PAYE PoolingSaturday, October 29th, 2011
Last week, HMRC published the above discussion document as part of Government’s commitment to improving and simplifying the PAYE system and the associated burdens for employers.
At present, most employers will have a single PAYE reference, though an employer can elect to have more than one. For example, a large employer may be the overall employer; however, have several legal entities within it, each requiring its own tax reference – Head Office, staff, International staff, Mobile staff etc. As a result, some of the payroll operations are then duplicated, for example, separate monthly payments, separate P14 / P35 submissions etc. HMRC recognises that this is an ‘unwelcome’ administration burden on employers.
The latest proposal will allow an organisation with such a set-up to ‘pool’ its functions for PAYE purposes. Therefore, the Head Office, International and Mobile staff would retain their own legal entities and, probably, individual payrolls, but have ONE tax reference
and only ONE PAYE function for:
- Monthly remittance to HMRC
- Exchange of new starter / leaver forms P45 and P46
- P14 / P35 Return
- P9D / P11D Return etc
On the surface, this does seem like a good concept – retain the legal entities and individuality of separate groups within one organisation, however, treat them all as one for PAYE purposes, if approved by HMRC. However, we should give this serious thought rather than just looking at the possible benefits of reduced administration from a PAYE perspective. Using the above example of one company with separate Head Office, International and Mobile staff payrolls, here are just a few considerations that come to mind:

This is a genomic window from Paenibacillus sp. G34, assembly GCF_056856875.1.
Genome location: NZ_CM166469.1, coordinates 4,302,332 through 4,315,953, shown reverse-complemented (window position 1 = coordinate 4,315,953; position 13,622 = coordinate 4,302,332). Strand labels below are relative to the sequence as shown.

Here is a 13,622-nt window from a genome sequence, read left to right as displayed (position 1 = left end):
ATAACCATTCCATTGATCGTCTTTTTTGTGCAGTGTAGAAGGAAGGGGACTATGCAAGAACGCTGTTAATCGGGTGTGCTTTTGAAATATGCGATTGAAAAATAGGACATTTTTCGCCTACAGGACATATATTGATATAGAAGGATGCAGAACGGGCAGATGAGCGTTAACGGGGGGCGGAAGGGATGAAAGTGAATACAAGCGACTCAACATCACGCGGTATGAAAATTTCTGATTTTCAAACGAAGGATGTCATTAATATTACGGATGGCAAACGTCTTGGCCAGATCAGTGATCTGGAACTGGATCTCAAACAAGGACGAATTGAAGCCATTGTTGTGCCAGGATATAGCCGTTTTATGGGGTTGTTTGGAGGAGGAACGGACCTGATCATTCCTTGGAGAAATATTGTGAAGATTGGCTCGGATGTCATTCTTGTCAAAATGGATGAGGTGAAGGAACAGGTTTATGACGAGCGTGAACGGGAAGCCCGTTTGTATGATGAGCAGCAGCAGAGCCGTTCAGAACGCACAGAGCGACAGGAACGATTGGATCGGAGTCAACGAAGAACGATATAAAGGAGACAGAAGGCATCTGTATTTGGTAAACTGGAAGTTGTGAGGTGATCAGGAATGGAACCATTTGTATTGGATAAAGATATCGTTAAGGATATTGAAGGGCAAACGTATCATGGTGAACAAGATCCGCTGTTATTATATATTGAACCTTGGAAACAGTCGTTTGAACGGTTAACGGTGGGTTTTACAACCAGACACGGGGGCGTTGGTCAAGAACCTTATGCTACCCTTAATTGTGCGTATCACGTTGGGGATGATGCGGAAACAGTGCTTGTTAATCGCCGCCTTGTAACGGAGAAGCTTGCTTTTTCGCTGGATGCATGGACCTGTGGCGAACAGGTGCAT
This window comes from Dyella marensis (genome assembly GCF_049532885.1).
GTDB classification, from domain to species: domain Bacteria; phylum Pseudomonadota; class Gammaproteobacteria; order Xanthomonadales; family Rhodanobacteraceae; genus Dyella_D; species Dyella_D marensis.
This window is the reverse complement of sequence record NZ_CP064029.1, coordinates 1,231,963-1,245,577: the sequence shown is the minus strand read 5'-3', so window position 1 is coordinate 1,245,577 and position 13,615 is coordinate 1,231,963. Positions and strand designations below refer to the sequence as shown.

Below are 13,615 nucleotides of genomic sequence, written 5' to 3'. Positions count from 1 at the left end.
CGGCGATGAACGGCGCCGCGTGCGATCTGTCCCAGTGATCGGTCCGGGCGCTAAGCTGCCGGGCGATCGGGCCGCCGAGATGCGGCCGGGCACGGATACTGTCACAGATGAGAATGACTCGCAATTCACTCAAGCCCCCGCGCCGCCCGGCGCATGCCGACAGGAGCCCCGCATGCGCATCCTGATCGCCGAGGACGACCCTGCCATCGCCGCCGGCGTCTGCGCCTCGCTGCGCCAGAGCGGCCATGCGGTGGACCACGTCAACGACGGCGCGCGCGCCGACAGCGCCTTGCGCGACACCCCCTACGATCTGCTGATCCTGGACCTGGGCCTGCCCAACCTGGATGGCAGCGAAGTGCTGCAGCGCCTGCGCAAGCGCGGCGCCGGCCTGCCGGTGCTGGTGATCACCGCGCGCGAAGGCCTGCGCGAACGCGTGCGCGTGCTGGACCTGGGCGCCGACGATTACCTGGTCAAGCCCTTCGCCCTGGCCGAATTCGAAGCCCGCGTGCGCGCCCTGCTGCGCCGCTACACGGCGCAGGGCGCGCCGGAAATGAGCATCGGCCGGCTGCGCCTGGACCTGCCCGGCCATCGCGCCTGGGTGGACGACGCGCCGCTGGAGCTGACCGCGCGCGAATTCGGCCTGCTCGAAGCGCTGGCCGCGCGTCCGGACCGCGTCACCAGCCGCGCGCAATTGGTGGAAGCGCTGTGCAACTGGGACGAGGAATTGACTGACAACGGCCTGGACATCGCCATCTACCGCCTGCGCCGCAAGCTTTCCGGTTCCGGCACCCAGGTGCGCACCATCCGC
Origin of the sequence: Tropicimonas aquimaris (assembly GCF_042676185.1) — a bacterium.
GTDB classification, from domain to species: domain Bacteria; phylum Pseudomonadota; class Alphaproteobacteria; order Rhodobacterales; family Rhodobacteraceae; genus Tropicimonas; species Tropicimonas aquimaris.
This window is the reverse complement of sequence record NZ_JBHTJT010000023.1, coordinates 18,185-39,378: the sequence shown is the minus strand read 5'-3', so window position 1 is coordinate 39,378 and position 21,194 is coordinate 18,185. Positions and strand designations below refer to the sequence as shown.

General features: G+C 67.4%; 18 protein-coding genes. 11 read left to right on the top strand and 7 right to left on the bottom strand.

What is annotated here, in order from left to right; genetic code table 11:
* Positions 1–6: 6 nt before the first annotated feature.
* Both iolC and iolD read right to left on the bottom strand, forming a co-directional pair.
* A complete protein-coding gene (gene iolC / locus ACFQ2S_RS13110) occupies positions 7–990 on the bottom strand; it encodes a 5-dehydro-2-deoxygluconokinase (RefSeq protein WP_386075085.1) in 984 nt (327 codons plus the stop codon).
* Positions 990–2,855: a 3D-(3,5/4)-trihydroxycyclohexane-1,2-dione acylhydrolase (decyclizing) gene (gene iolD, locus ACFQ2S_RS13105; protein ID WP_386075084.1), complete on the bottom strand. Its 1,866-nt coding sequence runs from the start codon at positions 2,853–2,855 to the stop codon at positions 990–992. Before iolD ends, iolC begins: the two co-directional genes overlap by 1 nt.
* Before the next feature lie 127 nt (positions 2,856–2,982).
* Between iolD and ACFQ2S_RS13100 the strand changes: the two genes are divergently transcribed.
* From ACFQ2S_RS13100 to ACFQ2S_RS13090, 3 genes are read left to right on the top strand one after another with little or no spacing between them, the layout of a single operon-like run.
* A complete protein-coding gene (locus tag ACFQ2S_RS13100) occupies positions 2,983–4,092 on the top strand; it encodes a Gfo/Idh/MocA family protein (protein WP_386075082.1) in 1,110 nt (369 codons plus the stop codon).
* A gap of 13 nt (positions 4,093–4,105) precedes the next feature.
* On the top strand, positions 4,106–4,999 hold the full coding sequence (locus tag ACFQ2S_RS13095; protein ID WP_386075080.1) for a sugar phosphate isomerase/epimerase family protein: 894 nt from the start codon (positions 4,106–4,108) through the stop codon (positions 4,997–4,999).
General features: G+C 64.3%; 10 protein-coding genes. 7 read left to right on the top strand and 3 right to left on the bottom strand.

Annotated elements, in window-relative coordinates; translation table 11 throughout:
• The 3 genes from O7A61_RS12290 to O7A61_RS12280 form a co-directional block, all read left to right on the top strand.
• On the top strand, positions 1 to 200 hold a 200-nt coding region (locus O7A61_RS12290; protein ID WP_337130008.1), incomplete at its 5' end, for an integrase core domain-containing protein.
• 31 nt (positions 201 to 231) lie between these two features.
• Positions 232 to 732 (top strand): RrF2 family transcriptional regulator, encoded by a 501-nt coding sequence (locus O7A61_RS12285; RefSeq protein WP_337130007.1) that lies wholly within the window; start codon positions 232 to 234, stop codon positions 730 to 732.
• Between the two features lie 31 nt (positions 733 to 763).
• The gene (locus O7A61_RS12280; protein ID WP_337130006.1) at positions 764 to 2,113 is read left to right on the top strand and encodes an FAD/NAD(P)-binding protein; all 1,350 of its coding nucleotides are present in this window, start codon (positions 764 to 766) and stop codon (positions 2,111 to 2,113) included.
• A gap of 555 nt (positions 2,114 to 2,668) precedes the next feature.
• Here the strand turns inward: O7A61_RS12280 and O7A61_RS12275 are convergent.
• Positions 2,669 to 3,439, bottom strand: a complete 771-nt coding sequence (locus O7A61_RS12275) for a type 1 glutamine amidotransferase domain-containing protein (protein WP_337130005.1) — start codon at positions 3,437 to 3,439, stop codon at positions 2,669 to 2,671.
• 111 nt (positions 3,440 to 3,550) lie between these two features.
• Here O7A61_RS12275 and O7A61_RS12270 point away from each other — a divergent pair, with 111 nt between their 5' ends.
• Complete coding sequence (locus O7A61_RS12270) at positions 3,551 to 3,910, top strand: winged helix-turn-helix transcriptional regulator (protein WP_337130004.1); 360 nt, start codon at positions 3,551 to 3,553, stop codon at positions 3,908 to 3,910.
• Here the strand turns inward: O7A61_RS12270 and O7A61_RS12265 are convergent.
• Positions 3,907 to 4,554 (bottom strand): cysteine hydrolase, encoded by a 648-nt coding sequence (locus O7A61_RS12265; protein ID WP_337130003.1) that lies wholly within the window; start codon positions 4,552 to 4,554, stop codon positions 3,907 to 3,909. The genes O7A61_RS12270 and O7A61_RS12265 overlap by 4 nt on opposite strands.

- What about the flow of tax codes and Student Loan information?
- Can the payroll software / payroll provider cope with such a pool of PAYE functions, and at what cost to the employer?
- What about a dispensation or PSA that applies for Head Office staff but not International or Mobile staff?
- If the International and Mobile payrolls are wholly processed in Jersey, for example, is it more of an administration burden to amalgamate the PAYE functions with the Head Office one that might be based in London on a totally different piece of payroll software?
HMRC appear very receptive to comments and suggestions in this discussion document, therefore, it is in the profession’s interests to read and make comments, where appropriate. The deadline for responses is 15 December 2011.